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Plight of a Pagal Psychologist

This is time to renege on the ingrained but irrational ideas of academic and professional achievement by supporting the young talent to become counselors, psychotherapists, life coaches and psychologists.

By Hafsa Tahir | July 2022


As a mental health activist, I have heard horrid stories of many people who have had a bad experience with psychotherapy. Most people often criticize me for promoting psychotherapy which is by itself riddled with a plethora of serious issues, particularly in a country like Pakistan. Many disgruntled patients also express their displeasure over heavy fees of psychologists as well as their costly treatment. Though I fully understand and acknowledge the concerns raised by many people, I am here to show the flip side of the coin by pointing out our hypocrisy and double standards.

As a student of Clinical Psychology, I have witnessed many psychologists employing avoidance coping tactics, which in fact amounts to professional negligence. However, as things currently stand in this part of the world where most of the population is still deprived of basic needs, it comes as no surprise that we, in aggregate, are apathetic towards such a “trivial” matter as the scarcity of psychotherapists and mental health practitioners, let alone good ones.

While every problem has its own specific needs and solutions, there is one way-out that outsmarts them all: pursuing a Bachelors or Masters degree in Psychology or related mental health discipline.

In Economics, there is a simple rule of supply and demand. According to this ubiquitous rule, the price goes up when demand is greater than supply. For example, imagine a scenario when some two hundred consumers are offered with just two loaves of bread available in the market. In this sort of situation, bread is not sold but auctioned while the shortage consequently opens the door for incompetence, exploitation, corruption and different malpractices. The similar situation also applies to the prevailing state of psychotherapy in Pakistan.

According to the World Health Organization (WHO) statistics, Pakistan had a total of 478 psychologists and 342 psychiatrists in 2010. As per the WHO, some 24 million Pakistanis are in need of help for various mental health issues while there are only 0.19 psychiatrists per 100,000 people in the country. This figure is still better than the number 'The News' reported in 2016 under the headline ‘50 million people with mental disorders in Pakistan.’ Putting it plainly, these statistics are quite alarming and worrying.

It is also important to note that these are just the reported numbers. With the stigma attached to mental health, we cannot be sure whether these numbers are accurate or not. In our social setting, when one starts a serious conversation about this matter, one comes to realize that the actual numbers could be way more than 50 million. In a country like Pakistan plagued by deep-rooted concerns of poverty, instability, inflation, sexism, human rights issues, and much more, it would not be wrong to assume that every other individual is in dire need of personal counseling, if not clinical psychotherapy. Hopelessness is inevitably prevalent here, which is both a cause and an underlying symptom of depression.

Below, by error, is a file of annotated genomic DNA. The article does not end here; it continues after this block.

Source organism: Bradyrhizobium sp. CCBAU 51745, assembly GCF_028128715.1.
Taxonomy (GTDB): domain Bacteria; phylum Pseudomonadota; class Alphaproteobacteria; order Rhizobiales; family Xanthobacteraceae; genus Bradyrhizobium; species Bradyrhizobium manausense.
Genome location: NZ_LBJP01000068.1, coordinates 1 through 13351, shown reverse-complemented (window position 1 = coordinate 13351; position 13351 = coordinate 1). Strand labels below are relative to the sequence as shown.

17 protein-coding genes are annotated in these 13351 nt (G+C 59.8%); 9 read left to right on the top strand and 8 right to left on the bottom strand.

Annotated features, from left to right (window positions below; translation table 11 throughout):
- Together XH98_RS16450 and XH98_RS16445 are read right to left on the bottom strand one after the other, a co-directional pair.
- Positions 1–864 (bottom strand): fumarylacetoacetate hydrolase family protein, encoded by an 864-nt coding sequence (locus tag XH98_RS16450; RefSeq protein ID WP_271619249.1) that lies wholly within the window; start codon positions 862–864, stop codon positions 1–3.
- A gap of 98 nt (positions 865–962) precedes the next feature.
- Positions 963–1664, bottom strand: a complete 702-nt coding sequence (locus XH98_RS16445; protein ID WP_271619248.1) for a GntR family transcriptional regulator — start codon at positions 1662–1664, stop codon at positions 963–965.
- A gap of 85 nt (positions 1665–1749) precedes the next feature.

More's the pity, the country is not producing the required numbers of psychologists despite high demand and the lack of them is mostly attributable to our long-held disgust for social sciences. In a parochial society like ours, people are obsessed with becoming doctors and engineers and compel their children to pursue these careers only. A typical middle-aged mother in our society hungrily hunts for a “doctor bahu” for her boy, while boys are force-fed the idea that pursuing their career in the field of engineering will help them become the next Bill Gates. They are prophesied about their dismal future in other academic disciplines such as Arts, which is erroneously taken as a subject only meant for the academically worthless who cannot make it to STEM (science, technology, engineering, and mathematics) fields. Inter alia, our kids are warned of the fact that “those who study psychology themselves become a psycho”.

It is not surprising that one comes across about 10 general physicians running their clinics on the same street or in small rooms of apartments, charging as low as Rs. 2,00 for each patient. On the contrary, it's more than a herculean task to find a professional psychologist next door or any kind of help available to assess, diagnose and treat psychological and mental health disorders.

How can we expect things to improve without encouraging young people to pursue their careers in clinical psychology? This is time to renege on the ingrained but irrational ideas of academic and professional achievement by supporting the young talent to become counselors, psychotherapists, life coaches and psychologists.

I firmly believe the first step we all need in this area is to react against this culturally-imbued stereotype and to renounce the use of the word “pagal” for those in need of clinical therapy as well as for those who are actively playing their part in the mitigation of mental health issues.

Hafsa Tahir has done her Masters in Clinical Psychology and is a Gold Medallist. She is currently serving as the President of Karachi University Debate Dialogue and Discussion Society, being the first ever female in the Society's history to become its president. Hafsa Tahir has won multiple awards for public speaking. Currently, she is associated with the Geo News English as a sub-editor, and can be reached at hafsatahir25@gmail.com

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